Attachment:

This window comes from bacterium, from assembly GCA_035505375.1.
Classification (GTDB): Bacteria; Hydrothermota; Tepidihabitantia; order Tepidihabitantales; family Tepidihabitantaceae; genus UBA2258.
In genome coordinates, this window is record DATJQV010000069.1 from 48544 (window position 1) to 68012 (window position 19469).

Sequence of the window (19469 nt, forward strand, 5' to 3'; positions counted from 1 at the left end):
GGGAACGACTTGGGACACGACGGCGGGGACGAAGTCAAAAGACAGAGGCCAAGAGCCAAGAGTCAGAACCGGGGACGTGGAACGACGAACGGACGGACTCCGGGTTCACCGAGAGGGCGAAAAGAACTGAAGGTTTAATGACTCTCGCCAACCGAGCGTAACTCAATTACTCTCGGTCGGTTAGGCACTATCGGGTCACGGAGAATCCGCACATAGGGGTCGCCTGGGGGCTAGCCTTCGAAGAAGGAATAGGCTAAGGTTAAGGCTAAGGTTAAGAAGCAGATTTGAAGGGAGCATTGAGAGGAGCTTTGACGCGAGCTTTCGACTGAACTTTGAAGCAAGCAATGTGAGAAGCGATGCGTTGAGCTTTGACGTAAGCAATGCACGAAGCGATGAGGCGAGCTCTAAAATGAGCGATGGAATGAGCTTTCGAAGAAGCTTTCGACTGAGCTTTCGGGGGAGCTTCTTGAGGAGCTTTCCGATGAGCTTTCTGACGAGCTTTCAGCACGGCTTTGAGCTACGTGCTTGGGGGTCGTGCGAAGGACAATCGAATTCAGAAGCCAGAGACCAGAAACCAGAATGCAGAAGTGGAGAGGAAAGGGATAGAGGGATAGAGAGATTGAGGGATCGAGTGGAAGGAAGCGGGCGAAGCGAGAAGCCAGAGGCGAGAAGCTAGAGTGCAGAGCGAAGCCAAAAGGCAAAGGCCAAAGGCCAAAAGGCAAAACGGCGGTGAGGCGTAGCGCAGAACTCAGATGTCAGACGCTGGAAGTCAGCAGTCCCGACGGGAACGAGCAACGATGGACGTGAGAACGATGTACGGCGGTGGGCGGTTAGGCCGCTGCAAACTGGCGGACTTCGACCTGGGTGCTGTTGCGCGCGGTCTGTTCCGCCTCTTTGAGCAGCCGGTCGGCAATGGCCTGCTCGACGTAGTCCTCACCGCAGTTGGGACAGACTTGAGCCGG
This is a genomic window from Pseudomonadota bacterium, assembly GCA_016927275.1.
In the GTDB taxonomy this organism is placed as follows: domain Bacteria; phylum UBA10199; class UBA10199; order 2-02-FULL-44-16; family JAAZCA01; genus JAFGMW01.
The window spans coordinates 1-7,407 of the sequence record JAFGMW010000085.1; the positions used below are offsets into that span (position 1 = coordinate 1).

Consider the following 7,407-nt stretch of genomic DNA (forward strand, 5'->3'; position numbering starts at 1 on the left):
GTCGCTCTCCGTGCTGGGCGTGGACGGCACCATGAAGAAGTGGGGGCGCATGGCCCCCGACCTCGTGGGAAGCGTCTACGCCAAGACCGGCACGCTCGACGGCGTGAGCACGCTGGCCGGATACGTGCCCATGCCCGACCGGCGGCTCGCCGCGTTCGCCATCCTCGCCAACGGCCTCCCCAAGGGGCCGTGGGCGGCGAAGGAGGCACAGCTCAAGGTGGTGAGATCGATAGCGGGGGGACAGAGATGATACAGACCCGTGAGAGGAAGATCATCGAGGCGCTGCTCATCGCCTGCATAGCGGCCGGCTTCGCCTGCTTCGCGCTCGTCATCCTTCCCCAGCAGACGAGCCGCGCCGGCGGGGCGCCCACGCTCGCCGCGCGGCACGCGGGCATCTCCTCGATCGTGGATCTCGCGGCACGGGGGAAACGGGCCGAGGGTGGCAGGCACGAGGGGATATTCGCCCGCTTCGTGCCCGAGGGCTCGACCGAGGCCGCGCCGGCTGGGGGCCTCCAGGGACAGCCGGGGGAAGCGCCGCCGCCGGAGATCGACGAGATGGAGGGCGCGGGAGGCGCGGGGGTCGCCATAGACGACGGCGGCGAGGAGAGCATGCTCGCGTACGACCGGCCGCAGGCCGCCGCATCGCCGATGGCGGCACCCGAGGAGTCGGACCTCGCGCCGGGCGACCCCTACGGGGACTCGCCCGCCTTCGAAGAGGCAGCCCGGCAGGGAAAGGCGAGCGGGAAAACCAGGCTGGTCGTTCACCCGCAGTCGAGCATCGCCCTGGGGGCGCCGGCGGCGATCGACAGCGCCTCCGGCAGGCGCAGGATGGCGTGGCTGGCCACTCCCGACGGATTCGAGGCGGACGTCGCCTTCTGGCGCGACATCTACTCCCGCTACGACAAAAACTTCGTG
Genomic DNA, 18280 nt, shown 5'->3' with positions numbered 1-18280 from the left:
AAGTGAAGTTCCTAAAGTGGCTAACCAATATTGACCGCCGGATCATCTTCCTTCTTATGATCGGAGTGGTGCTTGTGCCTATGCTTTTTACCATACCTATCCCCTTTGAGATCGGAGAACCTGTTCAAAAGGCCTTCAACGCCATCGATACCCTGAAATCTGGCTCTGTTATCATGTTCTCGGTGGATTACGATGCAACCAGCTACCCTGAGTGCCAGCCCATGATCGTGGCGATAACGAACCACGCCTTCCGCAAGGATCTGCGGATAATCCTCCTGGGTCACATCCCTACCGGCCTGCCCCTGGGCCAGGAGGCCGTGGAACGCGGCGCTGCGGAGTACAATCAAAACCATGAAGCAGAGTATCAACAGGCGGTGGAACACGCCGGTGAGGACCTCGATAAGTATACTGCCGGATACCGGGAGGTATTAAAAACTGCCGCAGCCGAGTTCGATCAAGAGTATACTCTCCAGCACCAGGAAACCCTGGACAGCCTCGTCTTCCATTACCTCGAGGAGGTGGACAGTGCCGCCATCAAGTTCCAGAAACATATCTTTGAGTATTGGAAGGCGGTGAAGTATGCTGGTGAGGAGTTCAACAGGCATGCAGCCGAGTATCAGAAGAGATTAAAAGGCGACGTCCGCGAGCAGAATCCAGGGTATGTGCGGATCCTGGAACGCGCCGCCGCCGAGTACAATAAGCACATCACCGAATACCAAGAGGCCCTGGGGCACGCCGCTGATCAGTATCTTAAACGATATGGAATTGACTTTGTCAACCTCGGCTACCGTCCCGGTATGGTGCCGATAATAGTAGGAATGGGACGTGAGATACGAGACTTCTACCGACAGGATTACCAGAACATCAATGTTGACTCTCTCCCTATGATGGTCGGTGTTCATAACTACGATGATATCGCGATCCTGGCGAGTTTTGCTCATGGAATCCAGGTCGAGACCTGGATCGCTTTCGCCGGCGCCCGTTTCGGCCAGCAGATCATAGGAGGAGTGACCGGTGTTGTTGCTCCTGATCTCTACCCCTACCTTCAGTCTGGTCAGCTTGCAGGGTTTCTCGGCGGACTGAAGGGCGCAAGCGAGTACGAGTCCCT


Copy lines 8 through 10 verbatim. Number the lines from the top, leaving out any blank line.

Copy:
The window spans coordinates 1-7,407 of the sequence record JAFGMW010000085.1; the positions used below are offsets into that span (position 1 = coordinate 1).

Consider the following 7,407-nt stretch of genomic DNA (forward strand, 5'->3'; position numbering starts at 1 on the left):
GTCGCTCTCCGTGCTGGGCGTGGACGGCACCATGAAGAAGTGGGGGCGCATGGCCCCCGACCTCGTGGGAAGCGTCTACGCCAAGACCGGCACGCTCGACGGCGTGAGCACGCTGGCCGGATACGTGCCCATGCCCGACCGGCGGCTCGCCGCGTTCGCCATCCTCGCCAACGGCCTCCCCAAGGGGCCGTGGGCGGCGAAGGAGGCACAGCTCAAGGTGGTGAGATCGATAGCGGGGGGACAGAGATGATACAGACCCGTGAGAGGAAGATCATCGAGGCGCTGCTCATCGCCTGCATAGCGGCCGGCTTCGCCTGCTTCGCGCTCGTCATCCTTCCCCAGCAGACGAGCCGCGCCGGCGGGGCGCCCACGCTCGCCGCGCGGCACGCGGGCATCTCCTCGATCGTGGATCTCGCGGCACGGGGGAAACGGGCCGAGGGTGGCAGGCACGAGGGGATATTCGCCCGCTTCGTGCCCGAGGGCTCGACCGAGGCCGCGCCGGCTGGGGGCCTCCAGGGACAGCCGGGGGAAGCGCCGCCGCCGGAGATCGACGAGATGGAGGGCGCGGGAGGCGCGGGGGTCGCCATAGACGACGGCGGCGAGGAGAGCATGCTCGCGTACGACCGGCCGCAGGCCGCCGCATCGCCGATGGCGGCACCCGAGGAGTCGGACCTCGCGCCGGGCGACCCCTACGGGGACTCGCCCGCCTTCGAAGAGGCAGCCCGGCAGGGAAAGGCGAGCGGGAAAACCAGGCTGGTCGTTCACCCGCAGTCGAGCATCGCCCTGGGGGCGCCGGCGGCGATCGACAGCGCCTCCGGCAGGCGCAGGATGGCGTGGCTGGCCACTCCCGACGGATTCGAGGCGGACGTCGCCTTCTGGCGCGACATCTACTCCCGCTACGACAAAAACTTCGTG